Julian Alaphilippe (Deceuninck-QuickStep) may have hung up the wheels for the winter but the two-time world road champion has been busy with a new book that appeared in early November.
Entitled “Julian”, the book traces a year in the Frenchman’s life and follows the personal ups and downs he has faced since winning the first of his rainbow jerseys in 2021. During A press conference to publicize the book, Alaphilippe told reporters that wearing the rainbow jersey made him make mistakes as a runner.
He highlighted the arrival of Liège-Bastogne-Liège in 2021, when he celebrated too early in the sprint and lost to Primož Roglič and several other riders as a prime example. He also alluded to the pressures that come with running as a men’s world champion and the thought of disappointing fans was sometimes a burden on his shoulders.
“The rainbow jersey makes people make mistakes,” he said Het Nieuwsblad.
“I had to learn to ride with this jersey, I had to learn to wear the jersey. My biggest mistake? My defeat at Liège-Bastogne-Liège, without a doubt. I wanted to make this jersey shine too much and that’s why I made a mistake. You don’t want to disappoint anyone with a jersey like this: not the fans, not the team and not even myself. I hope I won’t make those mistakes again next year and can do my thing next season without complexes: race and win. “
The 29-year-old also opened up about his connection to Belgian cycling and the country as a whole. He raced his entire career for Patrick Lefevere’s team after joining the ranks of the WorldTour in 2014.
“Because I have defended the colors of the Belgian Deceuninck-Quick-Step team all my career, because I had my first successes in Belgian competitions, I have always felt at home here, Belgium. has always welcomed. And love is mutual. I like the Belgian races, also the Flemish ones. I don’t think you will find fifty runners in France who have these races in their DNA. I do. So you must be partly Belgian.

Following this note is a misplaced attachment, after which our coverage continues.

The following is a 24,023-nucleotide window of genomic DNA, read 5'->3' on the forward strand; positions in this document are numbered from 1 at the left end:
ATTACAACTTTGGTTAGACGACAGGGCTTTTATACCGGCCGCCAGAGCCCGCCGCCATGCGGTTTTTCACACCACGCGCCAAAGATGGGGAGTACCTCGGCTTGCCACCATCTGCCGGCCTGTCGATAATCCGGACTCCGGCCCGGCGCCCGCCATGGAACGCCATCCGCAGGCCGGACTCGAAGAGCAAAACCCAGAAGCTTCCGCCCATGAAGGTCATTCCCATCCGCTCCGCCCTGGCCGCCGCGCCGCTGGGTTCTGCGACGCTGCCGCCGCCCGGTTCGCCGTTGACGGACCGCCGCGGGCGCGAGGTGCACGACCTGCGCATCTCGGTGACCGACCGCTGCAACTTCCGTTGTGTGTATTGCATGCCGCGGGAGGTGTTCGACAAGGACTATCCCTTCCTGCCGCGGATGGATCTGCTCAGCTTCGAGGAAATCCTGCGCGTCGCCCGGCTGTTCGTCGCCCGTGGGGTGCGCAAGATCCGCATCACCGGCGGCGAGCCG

Another reason for the book is Alaphilippe’s desire to share his emotional journey. In addition to experiencing success on the bike, he also experienced important personal moments outside of cycling – from the birth of his first son to the tragic loss of his late father.
“The book represents about a year of my career, but not just any year. It was a year full of emotions, both professionally and privately. Enough to write a book on it, I thought. The memories, the images… I wanted to share that with my fans.
“I tried to speak as openly as possible about that year,” he said.
“Because there were so many emotions: the world titles, of course, but there was also a lot going on in my private life. I thought that should be in the book too. All of those conversations came up. naturally.”
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